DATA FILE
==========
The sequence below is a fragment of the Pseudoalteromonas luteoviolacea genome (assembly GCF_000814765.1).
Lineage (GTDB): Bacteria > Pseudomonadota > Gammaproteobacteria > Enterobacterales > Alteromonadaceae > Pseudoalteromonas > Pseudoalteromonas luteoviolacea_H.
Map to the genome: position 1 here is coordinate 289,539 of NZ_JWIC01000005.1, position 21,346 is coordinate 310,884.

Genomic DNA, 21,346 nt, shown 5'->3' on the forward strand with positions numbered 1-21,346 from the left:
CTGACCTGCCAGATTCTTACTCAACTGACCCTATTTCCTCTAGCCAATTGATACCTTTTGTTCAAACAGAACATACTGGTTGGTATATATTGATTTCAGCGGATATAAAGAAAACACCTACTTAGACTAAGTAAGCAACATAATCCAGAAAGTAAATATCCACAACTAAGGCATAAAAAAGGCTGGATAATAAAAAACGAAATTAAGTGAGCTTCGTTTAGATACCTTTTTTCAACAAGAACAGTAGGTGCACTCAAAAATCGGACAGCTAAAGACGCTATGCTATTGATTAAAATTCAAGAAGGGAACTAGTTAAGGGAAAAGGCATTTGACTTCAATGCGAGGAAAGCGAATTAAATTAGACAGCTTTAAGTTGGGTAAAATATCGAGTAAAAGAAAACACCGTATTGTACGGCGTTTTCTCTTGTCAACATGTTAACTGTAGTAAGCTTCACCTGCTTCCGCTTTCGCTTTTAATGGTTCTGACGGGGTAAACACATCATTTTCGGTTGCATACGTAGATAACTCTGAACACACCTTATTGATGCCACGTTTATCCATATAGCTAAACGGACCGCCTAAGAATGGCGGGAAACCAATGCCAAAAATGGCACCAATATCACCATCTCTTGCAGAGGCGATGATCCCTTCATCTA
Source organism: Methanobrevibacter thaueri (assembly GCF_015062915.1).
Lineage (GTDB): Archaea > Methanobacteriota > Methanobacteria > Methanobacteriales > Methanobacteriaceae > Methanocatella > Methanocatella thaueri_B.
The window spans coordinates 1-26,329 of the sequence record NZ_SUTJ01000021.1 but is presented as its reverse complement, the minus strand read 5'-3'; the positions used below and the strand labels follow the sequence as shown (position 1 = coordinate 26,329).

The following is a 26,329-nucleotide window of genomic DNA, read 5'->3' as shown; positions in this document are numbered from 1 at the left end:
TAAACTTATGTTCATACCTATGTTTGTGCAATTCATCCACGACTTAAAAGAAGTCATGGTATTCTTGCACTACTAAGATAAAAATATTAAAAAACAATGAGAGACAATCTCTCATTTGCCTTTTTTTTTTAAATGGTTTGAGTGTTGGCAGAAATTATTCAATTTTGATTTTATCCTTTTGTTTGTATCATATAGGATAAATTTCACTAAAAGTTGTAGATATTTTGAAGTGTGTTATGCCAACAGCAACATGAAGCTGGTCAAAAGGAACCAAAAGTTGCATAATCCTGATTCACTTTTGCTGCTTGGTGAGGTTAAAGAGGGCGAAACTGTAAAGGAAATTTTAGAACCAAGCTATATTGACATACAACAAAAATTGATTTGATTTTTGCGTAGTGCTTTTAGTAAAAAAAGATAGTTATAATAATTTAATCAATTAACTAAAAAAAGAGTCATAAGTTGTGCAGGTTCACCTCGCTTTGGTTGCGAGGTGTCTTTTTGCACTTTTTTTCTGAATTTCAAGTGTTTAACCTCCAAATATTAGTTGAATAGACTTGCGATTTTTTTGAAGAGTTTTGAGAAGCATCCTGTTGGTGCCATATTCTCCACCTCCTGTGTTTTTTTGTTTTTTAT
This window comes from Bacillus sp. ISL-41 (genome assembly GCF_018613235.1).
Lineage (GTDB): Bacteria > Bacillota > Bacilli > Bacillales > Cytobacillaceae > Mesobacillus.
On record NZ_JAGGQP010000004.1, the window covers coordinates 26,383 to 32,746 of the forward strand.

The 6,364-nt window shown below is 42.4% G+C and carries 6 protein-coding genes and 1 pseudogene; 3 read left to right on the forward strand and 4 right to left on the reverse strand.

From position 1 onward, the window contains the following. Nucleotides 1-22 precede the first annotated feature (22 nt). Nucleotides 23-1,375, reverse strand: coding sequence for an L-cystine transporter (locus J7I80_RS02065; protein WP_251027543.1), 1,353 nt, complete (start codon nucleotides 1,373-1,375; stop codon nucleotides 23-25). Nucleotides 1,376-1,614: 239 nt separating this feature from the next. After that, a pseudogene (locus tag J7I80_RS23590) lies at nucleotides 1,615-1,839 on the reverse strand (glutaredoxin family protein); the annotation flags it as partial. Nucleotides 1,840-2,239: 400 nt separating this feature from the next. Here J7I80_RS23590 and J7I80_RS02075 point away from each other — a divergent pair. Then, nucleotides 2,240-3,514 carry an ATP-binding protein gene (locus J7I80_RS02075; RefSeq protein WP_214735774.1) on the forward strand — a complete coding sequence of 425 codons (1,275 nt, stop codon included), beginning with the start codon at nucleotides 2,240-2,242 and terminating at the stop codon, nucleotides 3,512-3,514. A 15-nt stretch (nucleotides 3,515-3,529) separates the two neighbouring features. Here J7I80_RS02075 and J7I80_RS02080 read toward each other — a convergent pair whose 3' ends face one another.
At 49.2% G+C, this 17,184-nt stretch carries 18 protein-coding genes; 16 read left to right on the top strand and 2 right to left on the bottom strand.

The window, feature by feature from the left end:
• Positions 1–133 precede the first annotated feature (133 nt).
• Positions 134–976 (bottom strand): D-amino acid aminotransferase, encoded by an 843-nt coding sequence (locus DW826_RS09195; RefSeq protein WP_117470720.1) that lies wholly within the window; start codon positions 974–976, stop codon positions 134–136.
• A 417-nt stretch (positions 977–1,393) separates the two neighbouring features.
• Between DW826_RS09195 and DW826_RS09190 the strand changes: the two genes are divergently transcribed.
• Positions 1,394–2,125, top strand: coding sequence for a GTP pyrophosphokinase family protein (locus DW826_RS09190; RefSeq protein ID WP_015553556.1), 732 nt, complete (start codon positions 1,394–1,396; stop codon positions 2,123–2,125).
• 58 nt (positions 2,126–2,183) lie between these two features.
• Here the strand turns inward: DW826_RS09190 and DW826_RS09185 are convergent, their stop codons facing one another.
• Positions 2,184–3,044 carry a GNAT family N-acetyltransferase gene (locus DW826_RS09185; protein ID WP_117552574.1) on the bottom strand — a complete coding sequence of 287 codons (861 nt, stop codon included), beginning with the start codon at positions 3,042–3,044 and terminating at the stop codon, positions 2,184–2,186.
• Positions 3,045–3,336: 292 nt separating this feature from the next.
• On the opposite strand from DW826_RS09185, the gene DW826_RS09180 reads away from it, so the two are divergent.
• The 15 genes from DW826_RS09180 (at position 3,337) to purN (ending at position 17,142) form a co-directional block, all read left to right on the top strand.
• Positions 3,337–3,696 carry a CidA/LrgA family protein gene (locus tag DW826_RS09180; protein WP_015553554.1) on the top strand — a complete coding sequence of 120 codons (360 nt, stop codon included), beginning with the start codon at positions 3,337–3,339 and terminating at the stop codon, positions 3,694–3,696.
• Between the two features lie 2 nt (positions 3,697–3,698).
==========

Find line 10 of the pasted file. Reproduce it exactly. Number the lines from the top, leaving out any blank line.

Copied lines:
TAAACTTATGTTCATACCTATGTTTGTGCAATTCATCCACGACTTAAAAGAAGTCATGGTATTCTTGCACTACTAAGATAAAAATATTAAAAAACAATGAGAGACAATCTCTCATTTGCCTTTTTTTTTTAAATGGTTTGAGTGTTGGCAGAAATTATTCAATTTTGATTTTATCCTTTTGTTTGTATCATATAGGATAAATTTCACTAAAAGTTGTAGATATTTTGAAGTGTGTTATGCCAACAGCAACATGAAGCTGGTCAAAAGGAACCAAAAGTTGCATAATCCTGATTCACTTTTGCTGCTTGGTGAGGTTAAAGAGGGCGAAACTGTAAAGGAAATTTTAGAACCAAGCTATATTGACATACAACAAAAATTGATTTGATTTTTGCGTAGTGCTTTTAGTAAAAAAAGATAGTTATAATAATTTAATCAATTAACTAAAAAAAGAGTCATAAGTTGTGCAGGTTCACCTCGCTTTGGTTGCGAGGTGTCTTTTTGCACTTTTTTTCTGAATTTCAAGTGTTTAACCTCCAAATATTAGTTGAATAGACTTGCGATTTTTTTGAAGAGTTTTGAGAAGCATCCTGTTGGTGCCATATTCTCCACCTCCTGTGTTTTTTTGTTTTTTAT